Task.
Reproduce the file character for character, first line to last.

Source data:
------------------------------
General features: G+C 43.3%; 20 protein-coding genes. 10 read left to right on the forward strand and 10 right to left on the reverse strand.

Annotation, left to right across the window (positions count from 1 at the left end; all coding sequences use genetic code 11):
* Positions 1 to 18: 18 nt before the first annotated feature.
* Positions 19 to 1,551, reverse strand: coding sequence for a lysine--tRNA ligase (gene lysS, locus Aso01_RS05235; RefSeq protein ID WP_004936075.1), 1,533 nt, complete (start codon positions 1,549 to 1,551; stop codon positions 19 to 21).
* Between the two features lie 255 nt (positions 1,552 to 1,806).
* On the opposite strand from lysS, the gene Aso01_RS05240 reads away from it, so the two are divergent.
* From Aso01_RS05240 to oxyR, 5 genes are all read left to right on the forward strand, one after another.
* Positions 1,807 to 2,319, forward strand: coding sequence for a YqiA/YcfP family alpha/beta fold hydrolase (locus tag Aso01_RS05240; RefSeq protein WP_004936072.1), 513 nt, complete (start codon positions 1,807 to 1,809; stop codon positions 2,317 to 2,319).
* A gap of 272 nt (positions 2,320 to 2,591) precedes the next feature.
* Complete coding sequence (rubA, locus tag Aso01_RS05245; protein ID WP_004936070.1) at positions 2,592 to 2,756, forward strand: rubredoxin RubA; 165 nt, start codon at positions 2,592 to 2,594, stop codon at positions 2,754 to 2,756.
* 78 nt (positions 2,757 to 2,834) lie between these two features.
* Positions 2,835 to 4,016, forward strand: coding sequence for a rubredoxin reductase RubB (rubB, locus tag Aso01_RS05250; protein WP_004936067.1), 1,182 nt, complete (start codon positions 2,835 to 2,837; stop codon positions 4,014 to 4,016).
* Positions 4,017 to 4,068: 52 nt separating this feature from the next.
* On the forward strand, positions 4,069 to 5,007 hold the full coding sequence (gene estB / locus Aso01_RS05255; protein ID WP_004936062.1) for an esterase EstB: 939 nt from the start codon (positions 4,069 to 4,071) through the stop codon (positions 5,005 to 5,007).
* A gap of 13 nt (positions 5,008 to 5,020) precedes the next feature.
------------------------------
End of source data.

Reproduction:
General features: G+C 43.3%; 20 protein-coding genes. 10 read left to right on the forward strand and 10 right to left on the reverse strand.

Annotation, left to right across the window (positions count from 1 at the left end; all coding sequences use genetic code 11):
* Positions 1 to 18: 18 nt before the first annotated feature.
* Positions 19 to 1,551, reverse strand: coding sequence for a lysine--tRNA ligase (gene lysS, locus Aso01_RS05235; RefSeq protein ID WP_004936075.1), 1,533 nt, complete (start codon positions 1,549 to 1,551; stop codon positions 19 to 21).
* Between the two features lie 255 nt (positions 1,552 to 1,806).
* On the opposite strand from lysS, the gene Aso01_RS05240 reads away from it, so the two are divergent.
* From Aso01_RS05240 to oxyR, 5 genes are all read left to right on the forward strand, one after another.
* Positions 1,807 to 2,319, forward strand: coding sequence for a YqiA/YcfP family alpha/beta fold hydrolase (locus tag Aso01_RS05240; RefSeq protein WP_004936072.1), 513 nt, complete (start codon positions 1,807 to 1,809; stop codon positions 2,317 to 2,319).
* A gap of 272 nt (positions 2,320 to 2,591) precedes the next feature.
* Complete coding sequence (rubA, locus tag Aso01_RS05245; protein ID WP_004936070.1) at positions 2,592 to 2,756, forward strand: rubredoxin RubA; 165 nt, start codon at positions 2,592 to 2,594, stop codon at positions 2,754 to 2,756.
* 78 nt (positions 2,757 to 2,834) lie between these two features.
* Positions 2,835 to 4,016, forward strand: coding sequence for a rubredoxin reductase RubB (rubB, locus tag Aso01_RS05250; protein WP_004936067.1), 1,182 nt, complete (start codon positions 2,835 to 2,837; stop codon positions 4,014 to 4,016).
* Positions 4,017 to 4,068: 52 nt separating this feature from the next.
* On the forward strand, positions 4,069 to 5,007 hold the full coding sequence (gene estB / locus Aso01_RS05255; protein ID WP_004936062.1) for an esterase EstB: 939 nt from the start codon (positions 4,069 to 4,071) through the stop codon (positions 5,005 to 5,007).
* A gap of 13 nt (positions 5,008 to 5,020) precedes the next feature.